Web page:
3
$\begingroup$

An array of dipoles can be fed to achieve an end-fire pattern.
Three dipoles
If the phase of the current on each element is equal, the array will have maximum radiation broadside to the array. If the phase of the currents is equal to the physical spacing of the elements, then the array radiates from its end.

An attempt to show this is shown here:
wavecancellation
The three circles represent the dipoles, and the three waves are the electric fields radiated by them. To the right, the waves all add in phase, this is the direction of maximum radiation. To the left, they do not add in phase, and the pattern is smaller. (in fact, with three dipoles, this isn't the optimum phasing for best front-to-back, but for larger arrays this is less important)

How should such an array be fed, to ensure the currents are as required for end-fire radiation?

$\endgroup$
  • $\begingroup$ If I understand your graph: to the right, the phases compliment eachother, and theoretically would have a gain of about 4dBD, this is the "end-fire" effect. To the left, two of the three waves are cancelling eachother out, leaving only 1 wave to continue, so that would be a 0dBD similar as a single dipole. I don't really understand your question; it seems all in order to me (but I am not an expert, only a beginner experimenter with end-fire arrays) $\endgroup$ – Edwin van Mierlo May 18 '16 at 19:58
  • $\begingroup$ Green 180° out of phase to Red & Blue. $\endgroup$ – Optionparty May 18 '16 at 20:25
  • $\begingroup$ Creating a network to produce the required currents from a single source is a huge subject. The best treatment I have seen is Chapter 11 of *Low Band DXing" by ON4UN. $\endgroup$ – Brian K1LI Jan 29 '19 at 20:52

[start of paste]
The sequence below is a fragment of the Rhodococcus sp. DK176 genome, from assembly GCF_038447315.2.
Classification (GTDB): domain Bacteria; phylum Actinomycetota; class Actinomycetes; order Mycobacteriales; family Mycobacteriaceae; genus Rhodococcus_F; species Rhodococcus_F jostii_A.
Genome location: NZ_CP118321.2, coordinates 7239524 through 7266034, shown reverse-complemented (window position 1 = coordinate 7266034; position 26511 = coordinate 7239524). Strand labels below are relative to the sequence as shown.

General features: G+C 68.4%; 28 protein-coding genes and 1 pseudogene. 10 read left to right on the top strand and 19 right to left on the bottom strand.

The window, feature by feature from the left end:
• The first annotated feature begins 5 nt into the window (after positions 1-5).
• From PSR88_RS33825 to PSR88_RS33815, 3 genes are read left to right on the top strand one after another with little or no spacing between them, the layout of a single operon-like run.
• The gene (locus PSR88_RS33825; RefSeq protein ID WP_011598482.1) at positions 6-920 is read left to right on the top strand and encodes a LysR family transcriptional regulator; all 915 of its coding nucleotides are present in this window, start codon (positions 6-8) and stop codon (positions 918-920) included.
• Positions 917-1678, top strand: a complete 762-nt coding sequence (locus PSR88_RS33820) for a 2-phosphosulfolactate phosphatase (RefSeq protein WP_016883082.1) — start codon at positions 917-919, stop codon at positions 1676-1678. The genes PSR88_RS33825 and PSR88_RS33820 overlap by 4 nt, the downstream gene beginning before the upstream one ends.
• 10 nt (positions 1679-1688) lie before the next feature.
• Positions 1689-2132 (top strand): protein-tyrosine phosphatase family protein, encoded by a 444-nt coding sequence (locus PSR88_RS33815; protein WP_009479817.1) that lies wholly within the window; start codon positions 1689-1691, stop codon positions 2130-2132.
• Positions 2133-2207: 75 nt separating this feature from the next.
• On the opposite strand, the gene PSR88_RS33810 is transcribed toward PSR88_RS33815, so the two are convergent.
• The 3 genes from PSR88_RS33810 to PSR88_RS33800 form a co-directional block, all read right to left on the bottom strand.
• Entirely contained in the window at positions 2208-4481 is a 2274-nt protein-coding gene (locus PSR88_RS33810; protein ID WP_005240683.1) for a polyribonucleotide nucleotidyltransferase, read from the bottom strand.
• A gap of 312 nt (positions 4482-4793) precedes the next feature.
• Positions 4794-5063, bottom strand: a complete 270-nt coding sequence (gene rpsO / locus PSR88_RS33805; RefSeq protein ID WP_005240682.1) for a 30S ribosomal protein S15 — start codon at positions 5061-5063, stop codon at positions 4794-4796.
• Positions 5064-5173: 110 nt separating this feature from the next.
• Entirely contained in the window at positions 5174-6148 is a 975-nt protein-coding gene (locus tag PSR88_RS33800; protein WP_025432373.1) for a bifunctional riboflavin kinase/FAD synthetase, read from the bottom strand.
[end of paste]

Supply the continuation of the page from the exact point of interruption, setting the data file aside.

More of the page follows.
1
$\begingroup$

Short answer:

For an array of dipoles with equal spacing $d$, the direction of maximum gain with respect to the end-fire direction (call this $\theta_0$) can be obtained using the following equation:

$\delta = k d\cos(\theta_0)$ where $\delta$ is the incremental phase difference between adjacent elements, $kd$ is in radians. ($k$ is the wave number defined as $2\pi/\lambda$). See figure below. NOTE: the angle $\delta$ in the figure below should be a $\theta_0$ !!! This is an errata in the edition I took this figure from...

Figure 1

Longer Answer:

To plot the gain, we first will first need the array factor given by $\gamma' = k d(\cos\theta-\cos\theta_0)$ where $\theta$ is the clockwise angle from the end-fire direction ($\theta_0$ is the direction we want to steer the beam). The array factor is found as $F_{an}(\gamma')=\frac{\sin^2(N\gamma'/2)}{N^2\sin^2(\gamma'/2)}$. True gain is found by multiplying the gain of a dipole with the array factor. An example of various $\theta_0$ for a normalized 10-element array with $\lambda/2$ spacing is shown below:

Figure 2

I can post more info if there are more questions. The full derivation takes over 10 pages so there is a lot of info I glossed over.

Source: Fundamentals of Applied Electromagnetics, 6th edition, Section 9-9.

| improve this answer | |
$\endgroup$
  • $\begingroup$ The questioner wants to know how to feed the elements to produce the desired currents, not what the pattern looks like. $\endgroup$ – Brian K1LI Jan 29 '19 at 20:44
  • $\begingroup$ The answer I provided is the more general solution but has all of information on how to feed the elements. When theta_0 = 0 the please difference delta = kd = 2*pi*d/lambda. Spacing of d = lambda/2 would mean you simply feed them with each with a phase shift of pi radians. Phase delays can physically be created in plenty of ways. Longer feeds between elements (coax/micro strip), unity gain filters, etc. $\endgroup$ – Andrew W. Jan 30 '19 at 21:16

Your Answer

By clicking “Post Your Answer”, you agree to our terms of service, privacy policy and cookie policy

Not the answer you're looking for? Browse other questions tagged or ask your own question.